Contract incentives and fines are used to improve attendance — Most teams use contract incentives (ex. Attend “X” number of OTA sessions and receive a bonus of “X” dollars) as a way to make players attend OTA’s. But every year there are holdout type players that won’t attend OTA’s for one reason or another, usually $$$. Fines are another tactic used by teams to motivate players to attend mandatory OTA’s.

The catch with fines is they are only affective if a player is currently under contract — In 2008, RB Cedric Benson was threatened with fines up to $100,000 for missing six mandatory OTA’s. But when you are talking about thousands to a guy with a multi million-dollar contract, sometimes fines don’t work either. Sometimes when push comes to shove, some players will show-up to OTA’s just to avoid fines.

But players and their agents have even found injury loopholes, like a mysterious “injury” usually a pulled hammy that causes them to be spectators (see Bengals WR Chad Johnson during ’08 OTA’s). Teams really don’t have much leverage in terms of player holdout fines until training camp when fines can pile-up at a cost of $14,000 or more per missed day.

How much contact is allowed?? – The CBA says, “No contact is allowed anytime (during OTA’s).” But we all know coaches and teams will push the envelope. Almost all practices are no pads, but there is always jostling and pushing as teams try to figure out who is close to mid-season form.

But the amount of contact can have repercussions as seen a couple of years ago when three clubs with taskmaster coaches were penalized for OTA violations (Arizona Cardinals, New York Giants, and Detroit Lions). The Detroit Lions were especially singled out, as their former head coach Rod Marinelli’s tough-love approach in OTA’s was not well received by players. The Lions lost two days of OTA’s after a lineman filed a grievance with the NFLPA alleging that the team held contact drills at a mini-camp.

Rookie Participation is affected by some colleges – There is a long-standing controversial rule between the NCAA and NFL that stipulates rookies cannot participate in more than one mini-camp before their college class has finished for the Spring Semester.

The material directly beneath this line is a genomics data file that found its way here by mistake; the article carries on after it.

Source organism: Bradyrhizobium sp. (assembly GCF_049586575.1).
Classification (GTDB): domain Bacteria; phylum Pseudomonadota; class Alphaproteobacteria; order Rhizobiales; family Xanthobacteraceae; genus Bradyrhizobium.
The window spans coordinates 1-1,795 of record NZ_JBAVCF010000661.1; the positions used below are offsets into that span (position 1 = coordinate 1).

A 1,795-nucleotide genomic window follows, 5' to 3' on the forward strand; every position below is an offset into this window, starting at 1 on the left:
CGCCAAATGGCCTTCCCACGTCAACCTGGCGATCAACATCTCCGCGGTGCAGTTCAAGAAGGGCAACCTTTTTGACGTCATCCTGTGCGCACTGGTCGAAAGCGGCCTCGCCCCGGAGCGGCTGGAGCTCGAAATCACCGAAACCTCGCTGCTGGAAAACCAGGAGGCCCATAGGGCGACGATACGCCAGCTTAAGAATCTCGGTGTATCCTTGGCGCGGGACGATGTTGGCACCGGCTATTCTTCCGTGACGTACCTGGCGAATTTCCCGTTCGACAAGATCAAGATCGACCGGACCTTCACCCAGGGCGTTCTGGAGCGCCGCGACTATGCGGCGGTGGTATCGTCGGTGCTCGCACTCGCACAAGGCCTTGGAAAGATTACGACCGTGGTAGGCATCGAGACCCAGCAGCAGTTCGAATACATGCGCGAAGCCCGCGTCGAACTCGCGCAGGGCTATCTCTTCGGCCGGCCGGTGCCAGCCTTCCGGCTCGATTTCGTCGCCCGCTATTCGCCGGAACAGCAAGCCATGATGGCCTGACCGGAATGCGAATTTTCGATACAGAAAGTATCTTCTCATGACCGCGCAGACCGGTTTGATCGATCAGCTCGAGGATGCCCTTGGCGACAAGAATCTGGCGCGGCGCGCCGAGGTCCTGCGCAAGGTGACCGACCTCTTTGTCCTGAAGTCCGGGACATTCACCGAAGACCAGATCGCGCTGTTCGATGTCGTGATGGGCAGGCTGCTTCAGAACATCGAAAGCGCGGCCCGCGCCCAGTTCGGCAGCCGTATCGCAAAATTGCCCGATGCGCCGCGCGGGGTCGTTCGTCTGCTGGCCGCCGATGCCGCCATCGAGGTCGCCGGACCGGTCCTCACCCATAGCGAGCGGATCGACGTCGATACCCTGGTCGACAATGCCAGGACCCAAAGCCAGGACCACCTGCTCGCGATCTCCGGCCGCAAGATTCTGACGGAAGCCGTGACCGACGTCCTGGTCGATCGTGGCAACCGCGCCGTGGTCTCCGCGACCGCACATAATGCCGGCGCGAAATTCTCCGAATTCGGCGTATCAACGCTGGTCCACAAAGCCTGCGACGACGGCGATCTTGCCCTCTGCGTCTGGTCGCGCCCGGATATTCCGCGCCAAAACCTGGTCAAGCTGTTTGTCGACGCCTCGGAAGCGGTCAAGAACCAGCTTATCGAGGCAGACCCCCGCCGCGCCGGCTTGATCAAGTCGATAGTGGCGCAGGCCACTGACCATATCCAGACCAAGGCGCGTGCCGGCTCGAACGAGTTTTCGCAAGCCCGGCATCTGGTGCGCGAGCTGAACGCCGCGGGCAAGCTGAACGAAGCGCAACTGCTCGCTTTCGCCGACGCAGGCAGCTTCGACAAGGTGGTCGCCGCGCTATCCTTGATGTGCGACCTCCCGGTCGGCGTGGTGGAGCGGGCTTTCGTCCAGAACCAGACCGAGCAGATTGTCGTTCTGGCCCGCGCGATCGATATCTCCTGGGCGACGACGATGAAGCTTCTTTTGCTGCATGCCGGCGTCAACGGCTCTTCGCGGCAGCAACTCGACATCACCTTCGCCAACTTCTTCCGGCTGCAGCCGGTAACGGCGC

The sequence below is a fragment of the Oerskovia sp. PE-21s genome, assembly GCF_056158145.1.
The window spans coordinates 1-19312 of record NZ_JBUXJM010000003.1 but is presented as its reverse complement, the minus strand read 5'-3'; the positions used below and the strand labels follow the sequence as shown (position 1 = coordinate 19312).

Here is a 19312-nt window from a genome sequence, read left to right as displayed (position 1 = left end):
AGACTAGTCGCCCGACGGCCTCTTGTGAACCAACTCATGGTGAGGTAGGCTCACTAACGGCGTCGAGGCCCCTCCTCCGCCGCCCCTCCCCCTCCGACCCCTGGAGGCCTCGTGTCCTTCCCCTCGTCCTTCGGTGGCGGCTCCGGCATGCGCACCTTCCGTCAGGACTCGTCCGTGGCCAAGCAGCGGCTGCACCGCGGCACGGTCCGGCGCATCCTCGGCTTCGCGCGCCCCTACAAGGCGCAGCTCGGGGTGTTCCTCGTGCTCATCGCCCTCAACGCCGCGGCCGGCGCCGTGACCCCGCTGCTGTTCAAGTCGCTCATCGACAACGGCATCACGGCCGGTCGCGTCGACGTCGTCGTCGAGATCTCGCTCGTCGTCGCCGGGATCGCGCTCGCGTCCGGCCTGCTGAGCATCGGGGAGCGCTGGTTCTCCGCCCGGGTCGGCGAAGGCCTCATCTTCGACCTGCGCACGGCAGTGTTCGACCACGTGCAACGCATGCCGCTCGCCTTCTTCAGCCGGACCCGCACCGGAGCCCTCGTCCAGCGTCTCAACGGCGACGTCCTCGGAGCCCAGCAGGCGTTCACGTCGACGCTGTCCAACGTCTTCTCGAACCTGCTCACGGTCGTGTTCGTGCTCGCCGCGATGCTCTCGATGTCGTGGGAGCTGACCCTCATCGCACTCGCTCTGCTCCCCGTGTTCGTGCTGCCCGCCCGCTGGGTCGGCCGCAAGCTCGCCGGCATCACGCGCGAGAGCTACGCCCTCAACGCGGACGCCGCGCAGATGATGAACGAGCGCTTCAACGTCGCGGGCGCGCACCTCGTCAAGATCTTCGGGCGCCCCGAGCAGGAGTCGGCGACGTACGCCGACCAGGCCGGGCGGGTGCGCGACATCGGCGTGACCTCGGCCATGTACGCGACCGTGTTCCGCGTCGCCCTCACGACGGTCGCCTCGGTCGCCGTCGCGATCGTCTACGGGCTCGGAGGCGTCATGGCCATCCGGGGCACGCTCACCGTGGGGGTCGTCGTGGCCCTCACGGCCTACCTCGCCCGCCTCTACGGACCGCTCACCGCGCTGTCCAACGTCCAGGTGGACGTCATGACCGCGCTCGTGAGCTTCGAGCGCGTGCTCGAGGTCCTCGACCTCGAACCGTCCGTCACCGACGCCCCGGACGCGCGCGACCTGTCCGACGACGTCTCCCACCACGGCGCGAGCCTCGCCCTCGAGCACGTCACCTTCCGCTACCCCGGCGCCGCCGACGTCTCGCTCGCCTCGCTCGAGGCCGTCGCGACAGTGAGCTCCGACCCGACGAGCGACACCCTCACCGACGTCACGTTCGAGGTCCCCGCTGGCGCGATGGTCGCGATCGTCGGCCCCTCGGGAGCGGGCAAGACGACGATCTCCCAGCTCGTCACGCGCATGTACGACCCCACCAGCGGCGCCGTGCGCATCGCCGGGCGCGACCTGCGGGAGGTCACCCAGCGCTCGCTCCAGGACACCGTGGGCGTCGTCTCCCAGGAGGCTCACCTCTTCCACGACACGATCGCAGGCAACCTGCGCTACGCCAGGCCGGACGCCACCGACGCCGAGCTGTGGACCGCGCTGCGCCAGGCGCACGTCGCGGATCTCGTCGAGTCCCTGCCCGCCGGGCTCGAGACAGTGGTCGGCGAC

The rule was put in place years ago in an attempt to keep kids in school and progressing towards graduation even if they intended to go to the NFL. But in today’s NFL, the rule is total non-sense as most drafted players have left their universities months – usually in January after Bowl Games — before the NFL Draft in April to prepare or they have no intention of graduating as they are underclassmen (ex. Niners’ 2009 10th overall pick Texas Tech WR Michael Crabtree was a redshirt sophomore).

The rule usually affects players from larger school that start and end their spring semesters late (Ohio State and UCLA don’t end until June) causing some players from these programs to get a late start as rookies. For example last year Jets’ first round pick linebacker Vernon Gholston from Ohio State, who declared as a junior, had to wait until June to finally get acclimated to his teammates and playbook in team OTA’s.

After the disadvantage of the spring semester rule, Gholston really never settled in until training camp. During Gholston’s uninspiring rookie season you had to have wondered if the missed classroom and field time in OTA’s affected his first year growth.

With 80-man roster limits, competition is everywhere so rookie players drafted or undrafted should be allowed to hit the practice field as soon as they are officially part of an NFL team.